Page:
Kiss and Tell at Disney's Annual Meeting
You know things in the Magic Kingdom have changed when Walt Disney's (DIS) chief executive is delayed on his way into the annual meeting by a shareholder planting a big, wet kiss on his cheek. Of course, this is Bob Iger—not Michael You-Know-Who.
Let's face it: In the last few years before Iger took over, Eisner would have been smart to have his security guards check shareholders for tomatoes on their way to their seats. This time around, the lovefest—held Mar. 8—started for Iger when perpetual gadfly Evelyn Davis, 75, who dogs most of the higher-profile CEOs at their annual meetings, insisted on posing for pictures with the Disney head guy and bussed his left cheek.
The fact that Iger agreed to the messy show of affection—although he rightfully grimaced through it—says a lot about the new spirit at Disney. This is the Disney that wants to be nice, compliant, even beloved by shareholders. Not that that's a bad thing, but rarely has a company tried so hard to be so low-key at its big shareholder show of the year. Start with the fact that Disney executives held their meeting in New Orleans—a wonderful demonstration of support for the city recovering from Katrina, but one heck of way to minimize press coverage. (There were two other national reporters there.)
Times Have Changed
Heck, even Steve Jobs didn't see fit to attend what would have been his first annual meeting since the company spent $7.5 billion to buy Pixar from him. Jobs, who owns 6.7% of Disney's stock, was apparently too busy to hop on Apple One and head to the Big Easy. As for Disney's big announcement? A hot new animated film to be released in 2009 and set in New Orleans. Yawn.
What a contrast to the Eisner era, when annual meetings were moved around the country only when shareholders started getting restless and were filled with off-the-cuff comments from the CEO that usually made tons of news. At various times, Eisner mused about starting an Internet portal, launching a cable news channel to compete with CNN (TWX), and sized up the competition from animation startups like DreamWorks (DWA), launched by former Disney studio chief Jeffrey Katzenberg.
Of course, the most memorable news toward the end of Eisner's tenure was the bad kind: being met with stony silence from shareholders, the noisy rally calling for his head, and nasty questions about the pay package of former executives. A kiss from a shareholder? In Eisner's dreams.
Animated Face Time
Indeed, the last vestiges of the Eisner era are now gone. At this year's meeting, Reverend Leo O'Donovan, a 12-year board veteran, retired, eliminating the last board member with a personal Eisner connection (O'Donovan was president of Georgetown University, where the former CEO's kids went to college). And while Eisner always seemed to dominate the meeting, Iger seemed to delight in turning center stage over to someone else. Among the scheduled speakers, it was John Lasseter, the former Pixar guru who is Disney's chief creative executive and head of its fabled animation unit, who got the most face time with the audience.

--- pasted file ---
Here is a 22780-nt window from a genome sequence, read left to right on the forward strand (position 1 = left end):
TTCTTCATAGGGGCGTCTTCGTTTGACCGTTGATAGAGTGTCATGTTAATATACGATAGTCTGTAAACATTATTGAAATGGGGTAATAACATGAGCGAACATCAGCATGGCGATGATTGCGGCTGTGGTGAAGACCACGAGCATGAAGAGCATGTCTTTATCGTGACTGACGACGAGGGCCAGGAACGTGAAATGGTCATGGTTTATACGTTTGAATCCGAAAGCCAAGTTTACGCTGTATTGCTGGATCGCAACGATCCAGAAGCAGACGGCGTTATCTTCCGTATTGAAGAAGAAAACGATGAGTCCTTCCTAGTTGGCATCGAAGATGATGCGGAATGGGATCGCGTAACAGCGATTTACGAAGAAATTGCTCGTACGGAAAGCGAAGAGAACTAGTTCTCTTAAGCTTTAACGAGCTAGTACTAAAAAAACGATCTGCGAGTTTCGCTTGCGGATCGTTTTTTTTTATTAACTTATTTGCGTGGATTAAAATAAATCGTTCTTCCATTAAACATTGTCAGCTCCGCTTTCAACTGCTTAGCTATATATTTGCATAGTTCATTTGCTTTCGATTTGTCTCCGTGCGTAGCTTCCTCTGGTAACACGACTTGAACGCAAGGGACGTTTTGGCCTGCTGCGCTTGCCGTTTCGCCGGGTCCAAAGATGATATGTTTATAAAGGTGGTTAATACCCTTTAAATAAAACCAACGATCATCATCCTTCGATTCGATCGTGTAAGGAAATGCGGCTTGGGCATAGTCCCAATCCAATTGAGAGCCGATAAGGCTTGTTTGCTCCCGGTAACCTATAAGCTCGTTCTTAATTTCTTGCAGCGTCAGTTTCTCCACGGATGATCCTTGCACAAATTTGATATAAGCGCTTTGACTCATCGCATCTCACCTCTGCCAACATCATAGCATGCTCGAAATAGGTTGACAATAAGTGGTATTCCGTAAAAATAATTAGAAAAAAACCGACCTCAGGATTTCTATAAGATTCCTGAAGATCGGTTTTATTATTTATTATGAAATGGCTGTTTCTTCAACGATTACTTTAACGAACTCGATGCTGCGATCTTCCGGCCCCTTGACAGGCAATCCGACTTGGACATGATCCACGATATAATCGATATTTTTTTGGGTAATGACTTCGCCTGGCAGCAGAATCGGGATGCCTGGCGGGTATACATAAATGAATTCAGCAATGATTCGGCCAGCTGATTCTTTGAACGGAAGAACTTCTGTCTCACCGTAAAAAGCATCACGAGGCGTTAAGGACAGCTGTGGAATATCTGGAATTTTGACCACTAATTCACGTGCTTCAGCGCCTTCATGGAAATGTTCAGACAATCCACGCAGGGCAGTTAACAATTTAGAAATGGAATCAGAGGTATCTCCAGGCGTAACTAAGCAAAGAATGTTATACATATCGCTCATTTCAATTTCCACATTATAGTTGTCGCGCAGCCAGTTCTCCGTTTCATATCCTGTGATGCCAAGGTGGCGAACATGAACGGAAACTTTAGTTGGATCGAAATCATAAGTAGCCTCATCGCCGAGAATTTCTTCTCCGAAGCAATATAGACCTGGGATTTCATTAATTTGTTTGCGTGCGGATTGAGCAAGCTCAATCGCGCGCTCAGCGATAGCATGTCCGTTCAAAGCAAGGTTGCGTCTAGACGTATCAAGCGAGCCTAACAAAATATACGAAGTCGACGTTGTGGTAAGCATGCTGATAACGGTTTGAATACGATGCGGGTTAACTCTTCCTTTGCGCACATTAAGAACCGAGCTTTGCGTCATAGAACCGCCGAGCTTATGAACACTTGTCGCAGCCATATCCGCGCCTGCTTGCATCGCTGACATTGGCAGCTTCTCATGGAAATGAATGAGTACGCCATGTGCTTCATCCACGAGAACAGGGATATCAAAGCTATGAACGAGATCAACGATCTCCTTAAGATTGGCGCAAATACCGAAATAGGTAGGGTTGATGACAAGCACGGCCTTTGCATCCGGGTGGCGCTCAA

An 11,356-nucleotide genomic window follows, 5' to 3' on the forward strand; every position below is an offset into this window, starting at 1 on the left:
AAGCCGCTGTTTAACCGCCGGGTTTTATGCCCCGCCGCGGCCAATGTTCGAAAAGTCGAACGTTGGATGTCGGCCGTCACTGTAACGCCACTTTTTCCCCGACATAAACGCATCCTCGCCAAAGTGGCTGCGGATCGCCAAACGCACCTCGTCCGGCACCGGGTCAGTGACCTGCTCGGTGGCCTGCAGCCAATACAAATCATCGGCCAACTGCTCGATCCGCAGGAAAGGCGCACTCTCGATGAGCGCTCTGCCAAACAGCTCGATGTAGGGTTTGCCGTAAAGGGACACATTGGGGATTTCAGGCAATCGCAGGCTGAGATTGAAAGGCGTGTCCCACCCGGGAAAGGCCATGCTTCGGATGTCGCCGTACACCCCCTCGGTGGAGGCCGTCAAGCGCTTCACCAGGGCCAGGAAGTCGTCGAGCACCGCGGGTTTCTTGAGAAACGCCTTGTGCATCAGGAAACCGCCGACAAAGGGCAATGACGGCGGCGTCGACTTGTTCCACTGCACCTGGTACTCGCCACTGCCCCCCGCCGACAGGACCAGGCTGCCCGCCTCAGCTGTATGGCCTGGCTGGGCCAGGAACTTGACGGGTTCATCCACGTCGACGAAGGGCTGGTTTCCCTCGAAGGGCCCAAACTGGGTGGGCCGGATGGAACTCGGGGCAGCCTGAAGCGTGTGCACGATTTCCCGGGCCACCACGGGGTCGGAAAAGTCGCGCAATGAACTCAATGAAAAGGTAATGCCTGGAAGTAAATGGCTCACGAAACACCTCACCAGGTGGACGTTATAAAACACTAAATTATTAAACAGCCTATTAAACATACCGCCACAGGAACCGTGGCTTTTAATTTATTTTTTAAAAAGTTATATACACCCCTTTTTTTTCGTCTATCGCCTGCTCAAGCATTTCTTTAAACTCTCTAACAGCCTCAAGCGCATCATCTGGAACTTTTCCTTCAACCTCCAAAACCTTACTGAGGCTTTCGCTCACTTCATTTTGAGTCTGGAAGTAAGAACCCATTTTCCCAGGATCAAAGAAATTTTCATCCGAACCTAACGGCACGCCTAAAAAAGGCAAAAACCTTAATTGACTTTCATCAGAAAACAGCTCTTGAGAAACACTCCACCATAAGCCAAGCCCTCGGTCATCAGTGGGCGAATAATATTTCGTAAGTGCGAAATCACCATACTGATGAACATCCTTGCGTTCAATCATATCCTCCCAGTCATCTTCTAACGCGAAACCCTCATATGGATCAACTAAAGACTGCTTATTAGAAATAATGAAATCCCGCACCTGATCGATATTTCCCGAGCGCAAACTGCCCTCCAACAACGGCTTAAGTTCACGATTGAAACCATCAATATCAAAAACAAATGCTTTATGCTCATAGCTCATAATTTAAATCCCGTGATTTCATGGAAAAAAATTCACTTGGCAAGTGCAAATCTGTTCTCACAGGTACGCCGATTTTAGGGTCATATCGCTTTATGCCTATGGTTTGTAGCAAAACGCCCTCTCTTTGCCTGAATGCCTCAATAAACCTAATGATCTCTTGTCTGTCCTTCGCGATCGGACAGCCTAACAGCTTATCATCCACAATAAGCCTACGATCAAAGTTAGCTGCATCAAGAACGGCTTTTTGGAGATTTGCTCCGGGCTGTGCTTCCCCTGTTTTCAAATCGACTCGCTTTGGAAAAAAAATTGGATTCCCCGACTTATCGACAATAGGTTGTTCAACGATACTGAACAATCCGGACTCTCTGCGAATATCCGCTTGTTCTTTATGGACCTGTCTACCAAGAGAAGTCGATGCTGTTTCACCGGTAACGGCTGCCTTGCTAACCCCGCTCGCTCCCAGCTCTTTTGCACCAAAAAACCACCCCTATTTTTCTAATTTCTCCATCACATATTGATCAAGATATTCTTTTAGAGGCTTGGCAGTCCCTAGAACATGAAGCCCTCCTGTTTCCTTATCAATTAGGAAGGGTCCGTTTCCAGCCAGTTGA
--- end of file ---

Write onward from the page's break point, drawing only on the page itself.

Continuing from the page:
All of these changes are great for the company. Times have changed since a single guy— and that would be Walt himself—could lord over a company like Disney, which last year had $34.3 billion in revenues and net income of $3.4 billion. Iger is aware that Lasseter knows more about animation than he does, as he is well-aware that the folks who grease up the rides at Disneyland know more about the theme park business than he could ever learn. It is the mark of a good corporate executive to understand exactly what he knows and what he doesn't, and he isn't afraid to stay out of the spotlight.
So give Iger some credit for learning his lesson well at what he calls "The Tom Murphy School of Management." Murphy is the fabled former chairman of CapCities/ABC, who elevated Iger at that company and is renowned as a guy who knew how to hire good people, give them some freedom, and let them perform.
Loose Cannon in the Big Easy
Ego wasn't in Murphy's vocabulary, and apparently it isn't in Iger's, either. And so far, at least, the Iger approach is working. The company last year saw earnings per share jump 34%, and its stock has returned 29.5% to its shareholders (that includes a hefty dividend on top of its 21% increase in share price), per Disney Chief Financial Officer Tom Staggs. That figure compares well to the 10.8% gain for the Standard & Poor's 500-stock index overall.
Of course, we all know that where Disney is concerned, the tide can turn oh so quickly. A nasty stretch of box-office bombs, a Pixar pic that disappoints Wall Street, or the all-but-inevitable decline in ABC's prime-time ratings—and nobody's going to be throwing kisses Iger's way. Indeed, even amid the lovefest in New Orleans, there was some discord to be heard.
The meeting ran long, complained one shareholder in the audience. "We don't need a lesson in animation," she barked half-through Lasseter's presentation. The disgruntled audience member? None other than gadfly Davis, who two hours earlier had rushed to plant that wet one on the CEO's cheek.